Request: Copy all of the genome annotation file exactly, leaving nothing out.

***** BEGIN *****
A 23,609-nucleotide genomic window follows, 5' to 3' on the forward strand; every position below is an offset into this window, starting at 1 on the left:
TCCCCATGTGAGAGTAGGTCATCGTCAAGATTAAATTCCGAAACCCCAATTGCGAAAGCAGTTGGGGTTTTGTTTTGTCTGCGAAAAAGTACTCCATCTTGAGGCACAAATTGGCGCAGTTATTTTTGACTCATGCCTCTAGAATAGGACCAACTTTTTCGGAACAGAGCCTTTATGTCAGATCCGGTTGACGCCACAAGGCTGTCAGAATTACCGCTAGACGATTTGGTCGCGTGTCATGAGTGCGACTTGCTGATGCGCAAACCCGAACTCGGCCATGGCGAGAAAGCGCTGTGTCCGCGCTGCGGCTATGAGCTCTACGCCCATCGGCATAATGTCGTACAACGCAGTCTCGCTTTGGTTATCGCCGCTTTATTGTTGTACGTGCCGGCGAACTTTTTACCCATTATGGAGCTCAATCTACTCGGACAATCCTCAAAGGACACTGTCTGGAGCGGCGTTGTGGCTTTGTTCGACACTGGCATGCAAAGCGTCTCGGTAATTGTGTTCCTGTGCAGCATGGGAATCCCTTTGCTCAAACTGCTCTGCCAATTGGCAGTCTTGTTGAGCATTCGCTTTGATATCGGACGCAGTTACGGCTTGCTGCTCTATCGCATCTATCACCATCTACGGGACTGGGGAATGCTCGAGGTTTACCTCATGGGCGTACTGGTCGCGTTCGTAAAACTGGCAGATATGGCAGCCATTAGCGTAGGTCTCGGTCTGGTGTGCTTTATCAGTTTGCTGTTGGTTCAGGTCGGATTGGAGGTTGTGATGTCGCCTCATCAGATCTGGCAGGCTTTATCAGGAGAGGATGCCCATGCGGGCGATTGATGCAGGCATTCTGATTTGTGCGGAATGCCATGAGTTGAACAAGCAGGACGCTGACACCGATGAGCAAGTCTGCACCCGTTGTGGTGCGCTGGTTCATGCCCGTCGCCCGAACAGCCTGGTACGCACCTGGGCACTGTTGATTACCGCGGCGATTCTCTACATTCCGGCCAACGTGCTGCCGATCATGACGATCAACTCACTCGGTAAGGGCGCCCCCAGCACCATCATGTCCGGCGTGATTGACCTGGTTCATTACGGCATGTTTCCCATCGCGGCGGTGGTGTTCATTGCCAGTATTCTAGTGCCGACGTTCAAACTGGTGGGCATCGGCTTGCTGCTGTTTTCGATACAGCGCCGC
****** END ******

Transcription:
A 23,609-nucleotide genomic window follows, 5' to 3' on the forward strand; every position below is an offset into this window, starting at 1 on the left:
TCCCCATGTGAGAGTAGGTCATCGTCAAGATTAAATTCCGAAACCCCAATTGCGAAAGCAGTTGGGGTTTTGTTTTGTCTGCGAAAAAGTACTCCATCTTGAGGCACAAATTGGCGCAGTTATTTTTGACTCATGCCTCTAGAATAGGACCAACTTTTTCGGAACAGAGCCTTTATGTCAGATCCGGTTGACGCCACAAGGCTGTCAGAATTACCGCTAGACGATTTGGTCGCGTGTCATGAGTGCGACTTGCTGATGCGCAAACCCGAACTCGGCCATGGCGAGAAAGCGCTGTGTCCGCGCTGCGGCTATGAGCTCTACGCCCATCGGCATAATGTCGTACAACGCAGTCTCGCTTTGGTTATCGCCGCTTTATTGTTGTACGTGCCGGCGAACTTTTTACCCATTATGGAGCTCAATCTACTCGGACAATCCTCAAAGGACACTGTCTGGAGCGGCGTTGTGGCTTTGTTCGACACTGGCATGCAAAGCGTCTCGGTAATTGTGTTCCTGTGCAGCATGGGAATCCCTTTGCTCAAACTGCTCTGCCAATTGGCAGTCTTGTTGAGCATTCGCTTTGATATCGGACGCAGTTACGGCTTGCTGCTCTATCGCATCTATCACCATCTACGGGACTGGGGAATGCTCGAGGTTTACCTCATGGGCGTACTGGTCGCGTTCGTAAAACTGGCAGATATGGCAGCCATTAGCGTAGGTCTCGGTCTGGTGTGCTTTATCAGTTTGCTGTTGGTTCAGGTCGGATTGGAGGTTGTGATGTCGCCTCATCAGATCTGGCAGGCTTTATCAGGAGAGGATGCCCATGCGGGCGATTGATGCAGGCATTCTGATTTGTGCGGAATGCCATGAGTTGAACAAGCAGGACGCTGACACCGATGAGCAAGTCTGCACCCGTTGTGGTGCGCTGGTTCATGCCCGTCGCCCGAACAGCCTGGTACGCACCTGGGCACTGTTGATTACCGCGGCGATTCTCTACATTCCGGCCAACGTGCTGCCGATCATGACGATCAACTCACTCGGTAAGGGCGCCCCCAGCACCATCATGTCCGGCGTGATTGACCTGGTTCATTACGGCATGTTTCCCATCGCGGCGGTGGTGTTCATTGCCAGTATTCTAGTGCCGACGTTCAAACTGGTGGGCATCGGCTTGCTGCTGTTTTCGATACAGCGCCGC